Place-based investment will support left-behind towns, but only a targeted approach can truly resolve people’s struggles

Bayes Business School Professor of Strategy says research shows that fostering an understanding of towns can be key in supporting them effectively.

A leading strategy expert at Bayes Business School says failing to target individual local improvement plans will result in the deepening struggles of left-behind towns in the UK.

Professor Paolo Aversa says the untapped potential of towns and cities in parts of the UK must be addressed, including developing a deeper understanding of local people and how their passion can be harnessed.

The cost-of-living crisis is continuing to impact families across the country, with a disproportionate impact on those who were already struggling financially. A report published last month found that one in three children in the north live in poverty, and one in four nationally, with the impact stretching beyond the home and into neighbourhoods.

Projects are in place to support regions, with community lenders working to address the imbalances of finance distribution across small businesses. This includes schemes by NatWest to customers will small loans and grants, and Border to Coast, a pension partnership which is investing in renewable energy in Lincolnshire.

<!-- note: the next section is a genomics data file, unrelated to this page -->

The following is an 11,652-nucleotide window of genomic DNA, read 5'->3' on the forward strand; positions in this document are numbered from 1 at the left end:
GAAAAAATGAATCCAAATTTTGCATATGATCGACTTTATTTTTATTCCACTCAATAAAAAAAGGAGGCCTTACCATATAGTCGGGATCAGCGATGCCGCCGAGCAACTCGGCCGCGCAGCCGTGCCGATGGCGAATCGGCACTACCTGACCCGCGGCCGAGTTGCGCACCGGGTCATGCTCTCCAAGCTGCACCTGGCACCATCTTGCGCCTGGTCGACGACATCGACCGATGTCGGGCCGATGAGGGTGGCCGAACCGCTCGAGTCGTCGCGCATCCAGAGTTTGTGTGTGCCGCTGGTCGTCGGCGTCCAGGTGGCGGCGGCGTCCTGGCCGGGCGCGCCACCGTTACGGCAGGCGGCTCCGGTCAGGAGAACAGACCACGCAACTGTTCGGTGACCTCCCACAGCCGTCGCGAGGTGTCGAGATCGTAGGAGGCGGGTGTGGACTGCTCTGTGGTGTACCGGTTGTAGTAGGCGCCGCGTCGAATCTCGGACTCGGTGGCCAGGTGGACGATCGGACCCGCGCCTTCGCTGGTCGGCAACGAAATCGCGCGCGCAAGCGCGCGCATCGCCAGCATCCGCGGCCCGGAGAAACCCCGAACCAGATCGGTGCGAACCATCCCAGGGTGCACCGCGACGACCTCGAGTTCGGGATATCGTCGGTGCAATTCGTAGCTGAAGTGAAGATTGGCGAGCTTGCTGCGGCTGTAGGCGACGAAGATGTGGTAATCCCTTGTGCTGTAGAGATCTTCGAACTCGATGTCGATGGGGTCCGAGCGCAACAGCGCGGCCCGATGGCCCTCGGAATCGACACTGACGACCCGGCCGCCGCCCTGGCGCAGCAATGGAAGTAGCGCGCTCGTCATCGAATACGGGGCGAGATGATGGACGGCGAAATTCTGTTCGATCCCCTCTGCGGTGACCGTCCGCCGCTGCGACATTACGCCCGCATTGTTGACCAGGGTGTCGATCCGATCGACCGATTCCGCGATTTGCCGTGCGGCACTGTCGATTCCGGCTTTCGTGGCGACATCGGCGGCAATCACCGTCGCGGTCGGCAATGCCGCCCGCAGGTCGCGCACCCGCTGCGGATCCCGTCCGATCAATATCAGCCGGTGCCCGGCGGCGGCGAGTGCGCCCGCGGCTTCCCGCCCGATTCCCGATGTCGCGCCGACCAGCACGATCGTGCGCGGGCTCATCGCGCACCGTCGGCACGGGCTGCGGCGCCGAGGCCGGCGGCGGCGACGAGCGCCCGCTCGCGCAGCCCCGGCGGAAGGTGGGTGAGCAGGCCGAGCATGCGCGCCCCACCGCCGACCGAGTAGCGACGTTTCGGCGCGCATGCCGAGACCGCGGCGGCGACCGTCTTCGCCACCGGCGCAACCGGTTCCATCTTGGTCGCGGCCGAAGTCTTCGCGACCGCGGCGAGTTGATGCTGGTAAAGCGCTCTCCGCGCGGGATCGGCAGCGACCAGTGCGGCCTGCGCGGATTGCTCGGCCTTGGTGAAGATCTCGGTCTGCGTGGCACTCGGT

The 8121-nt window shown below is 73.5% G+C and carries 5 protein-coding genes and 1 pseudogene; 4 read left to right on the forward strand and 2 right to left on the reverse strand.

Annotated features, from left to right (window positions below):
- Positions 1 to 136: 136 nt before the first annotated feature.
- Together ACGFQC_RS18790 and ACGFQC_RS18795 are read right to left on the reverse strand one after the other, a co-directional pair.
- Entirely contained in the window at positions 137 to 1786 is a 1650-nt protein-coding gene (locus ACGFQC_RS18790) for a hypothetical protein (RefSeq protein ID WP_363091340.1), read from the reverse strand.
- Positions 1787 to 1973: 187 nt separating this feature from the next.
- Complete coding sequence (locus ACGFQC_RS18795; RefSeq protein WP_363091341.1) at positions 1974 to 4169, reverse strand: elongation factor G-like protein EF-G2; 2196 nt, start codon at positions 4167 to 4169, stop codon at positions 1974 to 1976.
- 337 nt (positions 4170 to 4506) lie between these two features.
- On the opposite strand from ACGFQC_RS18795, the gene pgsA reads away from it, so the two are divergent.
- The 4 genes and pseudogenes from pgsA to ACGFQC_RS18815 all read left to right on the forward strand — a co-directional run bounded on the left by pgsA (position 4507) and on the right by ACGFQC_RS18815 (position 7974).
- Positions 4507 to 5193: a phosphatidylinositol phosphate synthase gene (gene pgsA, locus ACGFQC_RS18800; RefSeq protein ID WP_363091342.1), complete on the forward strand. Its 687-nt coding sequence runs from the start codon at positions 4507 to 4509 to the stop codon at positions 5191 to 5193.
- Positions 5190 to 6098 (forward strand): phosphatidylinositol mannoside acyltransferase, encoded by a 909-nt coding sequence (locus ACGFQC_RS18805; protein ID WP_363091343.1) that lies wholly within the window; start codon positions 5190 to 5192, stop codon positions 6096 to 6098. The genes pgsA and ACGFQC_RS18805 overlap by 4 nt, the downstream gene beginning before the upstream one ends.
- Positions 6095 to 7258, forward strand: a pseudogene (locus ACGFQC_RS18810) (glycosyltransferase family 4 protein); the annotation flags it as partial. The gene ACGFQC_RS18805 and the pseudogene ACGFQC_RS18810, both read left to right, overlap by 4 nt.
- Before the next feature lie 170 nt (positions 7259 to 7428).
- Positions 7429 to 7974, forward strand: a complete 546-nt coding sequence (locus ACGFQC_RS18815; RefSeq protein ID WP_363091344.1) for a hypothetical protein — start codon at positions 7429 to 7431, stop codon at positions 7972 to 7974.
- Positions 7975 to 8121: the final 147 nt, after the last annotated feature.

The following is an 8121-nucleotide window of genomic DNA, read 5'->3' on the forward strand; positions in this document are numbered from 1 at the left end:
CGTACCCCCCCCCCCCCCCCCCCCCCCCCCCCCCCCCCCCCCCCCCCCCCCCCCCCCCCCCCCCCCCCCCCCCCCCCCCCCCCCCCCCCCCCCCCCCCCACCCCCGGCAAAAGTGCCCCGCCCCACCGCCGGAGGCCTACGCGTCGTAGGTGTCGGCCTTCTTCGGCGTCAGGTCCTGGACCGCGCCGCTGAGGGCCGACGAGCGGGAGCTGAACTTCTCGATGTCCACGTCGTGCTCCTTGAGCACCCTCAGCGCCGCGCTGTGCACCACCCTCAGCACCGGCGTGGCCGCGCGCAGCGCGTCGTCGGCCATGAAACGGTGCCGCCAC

Professor Aversa says supporting communities to ensure people can stay and grow locally, financially and economically, is the key. He added that the sense of unity that community can bring should not be underestimated.

“The history of the UK presents extensive evidence that place-based investments could be a positive source of economic development and social welfare for local communities,” said Professor Aversa, an expert in innovation and the evolution of industries.

“However, such investments need to follow a precise rationale and a targeted strategy. While philanthropic initiatives may temporarily resolve some of the challenges locals experience, it is ultimately investments focused on developing locally embedded practices and activities into businesses that create positive effects that are both long-lasting and self-reinforcing.”

Professor Aversa conducted research last year which identified such opportunities in regional communities by tracking local passion for specific activities, and the value in nurturing the development of clustered markets and industries.

“Such mechanisms are at the bases of some of the most successful British industries, such as the British Motor Valley,” he said, with the British Motor Valley now supporting an annual turnover of £9 billion, with most Formula One teams based at the Midlands base, including Red Bull, Williams and McLaren. “All things thrive more effectively if they have a shared sense of purpose, including places. Championing a business in its infancy gives it a sense of community and can act as an anchor.”

Professor Aversa says for effective steps to be taken Community Development Finance Institutions must realise their potential to better proportion finances in these areas, while working with policymakers on how to continue supporting local business in the aftermath of the pandemic.


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